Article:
At SFMOMA, Hopkins not only bolstered the quality of presentations brought in from outside institutions—including important exhibitions of work by Cy Twombly (1976), Robert Rauschenberg (1977), and George Segal (1979)—but also increased the pace and ambition of exhibitions organized internally. The enlargement of the curatorial staff and a renewed emphasis on exhibitions drawn from the museum’s own collection resulted in a record number of homegrown shows under Hopkins’s leadership. He instigated the first exhibition of Judy Chicago’s controversial The Dinner Party (1979), promising the artist that he would show the project if she ever finished it. Chicago held him to his word, and more than one hundred thousand visitors lined up at SFMOMA, waiting hours to see this now iconic feminist magnum opus.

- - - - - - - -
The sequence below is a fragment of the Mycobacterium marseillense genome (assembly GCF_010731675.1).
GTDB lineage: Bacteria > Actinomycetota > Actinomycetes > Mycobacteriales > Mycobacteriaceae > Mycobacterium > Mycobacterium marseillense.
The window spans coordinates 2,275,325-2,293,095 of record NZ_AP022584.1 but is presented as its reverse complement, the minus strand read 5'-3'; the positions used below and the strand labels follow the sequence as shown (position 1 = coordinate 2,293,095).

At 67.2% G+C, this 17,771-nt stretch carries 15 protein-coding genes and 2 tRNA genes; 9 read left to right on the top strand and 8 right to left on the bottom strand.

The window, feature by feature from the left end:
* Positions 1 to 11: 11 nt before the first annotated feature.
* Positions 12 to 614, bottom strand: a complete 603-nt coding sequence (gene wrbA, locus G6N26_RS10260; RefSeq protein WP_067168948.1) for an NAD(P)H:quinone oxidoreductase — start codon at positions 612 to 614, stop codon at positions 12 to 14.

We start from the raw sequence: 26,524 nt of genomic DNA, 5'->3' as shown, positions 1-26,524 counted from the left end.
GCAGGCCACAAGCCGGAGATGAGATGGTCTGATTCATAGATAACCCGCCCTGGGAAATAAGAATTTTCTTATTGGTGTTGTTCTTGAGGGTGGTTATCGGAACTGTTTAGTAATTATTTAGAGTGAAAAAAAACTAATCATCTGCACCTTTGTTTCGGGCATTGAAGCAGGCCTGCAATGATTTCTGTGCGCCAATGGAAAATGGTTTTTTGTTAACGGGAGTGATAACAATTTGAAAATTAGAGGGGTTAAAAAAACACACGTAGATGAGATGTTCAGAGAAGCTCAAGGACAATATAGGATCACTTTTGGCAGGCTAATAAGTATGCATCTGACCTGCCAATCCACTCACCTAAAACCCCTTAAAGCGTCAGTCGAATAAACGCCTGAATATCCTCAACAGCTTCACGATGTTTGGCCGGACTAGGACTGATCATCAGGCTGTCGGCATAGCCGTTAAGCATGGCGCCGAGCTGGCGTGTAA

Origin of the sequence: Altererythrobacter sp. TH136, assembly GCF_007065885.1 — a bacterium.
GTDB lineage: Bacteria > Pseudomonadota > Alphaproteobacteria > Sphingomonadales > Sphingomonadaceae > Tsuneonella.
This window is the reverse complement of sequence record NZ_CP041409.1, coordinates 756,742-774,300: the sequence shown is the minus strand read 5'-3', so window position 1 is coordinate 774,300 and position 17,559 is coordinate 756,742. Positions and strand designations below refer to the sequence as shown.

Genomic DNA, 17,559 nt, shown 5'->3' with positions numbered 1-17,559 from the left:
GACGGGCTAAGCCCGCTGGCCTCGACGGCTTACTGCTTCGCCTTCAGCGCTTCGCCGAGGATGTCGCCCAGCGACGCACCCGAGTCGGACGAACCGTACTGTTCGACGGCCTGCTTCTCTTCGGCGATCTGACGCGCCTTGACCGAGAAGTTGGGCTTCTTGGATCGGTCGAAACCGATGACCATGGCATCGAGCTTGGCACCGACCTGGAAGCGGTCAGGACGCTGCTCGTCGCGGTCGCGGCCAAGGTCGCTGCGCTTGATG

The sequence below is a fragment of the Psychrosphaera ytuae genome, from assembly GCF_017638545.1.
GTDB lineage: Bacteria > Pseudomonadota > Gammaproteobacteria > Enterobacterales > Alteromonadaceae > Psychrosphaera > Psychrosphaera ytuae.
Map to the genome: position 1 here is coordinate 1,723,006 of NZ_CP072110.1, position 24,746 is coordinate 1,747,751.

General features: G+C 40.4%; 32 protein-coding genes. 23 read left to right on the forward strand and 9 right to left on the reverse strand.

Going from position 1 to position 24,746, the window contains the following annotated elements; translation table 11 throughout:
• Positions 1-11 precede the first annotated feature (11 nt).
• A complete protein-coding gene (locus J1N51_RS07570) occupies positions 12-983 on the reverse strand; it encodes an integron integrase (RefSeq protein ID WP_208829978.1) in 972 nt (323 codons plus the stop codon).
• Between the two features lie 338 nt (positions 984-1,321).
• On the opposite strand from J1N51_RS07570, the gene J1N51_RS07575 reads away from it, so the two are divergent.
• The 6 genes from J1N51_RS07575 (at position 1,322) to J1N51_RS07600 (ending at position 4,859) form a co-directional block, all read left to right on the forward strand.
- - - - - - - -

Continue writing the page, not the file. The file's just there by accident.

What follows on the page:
Hopkins worked very closely with abstract and figurative expressionist Philip Guston to plan a pivotal retrospective of the artist’s work that opened to critical acclaim in January 1980 before embarking on an international tour. Says Kent Roberts, SFMOMA exhibition design manager, who served under Hopkins in the 1980s, “One of my fondest memories is working on Hopkins’s legendary Guston show, and being present in the galleries while he and the artist discussed the installation. As a curator, Hopkins was always engaged and highly approachable.”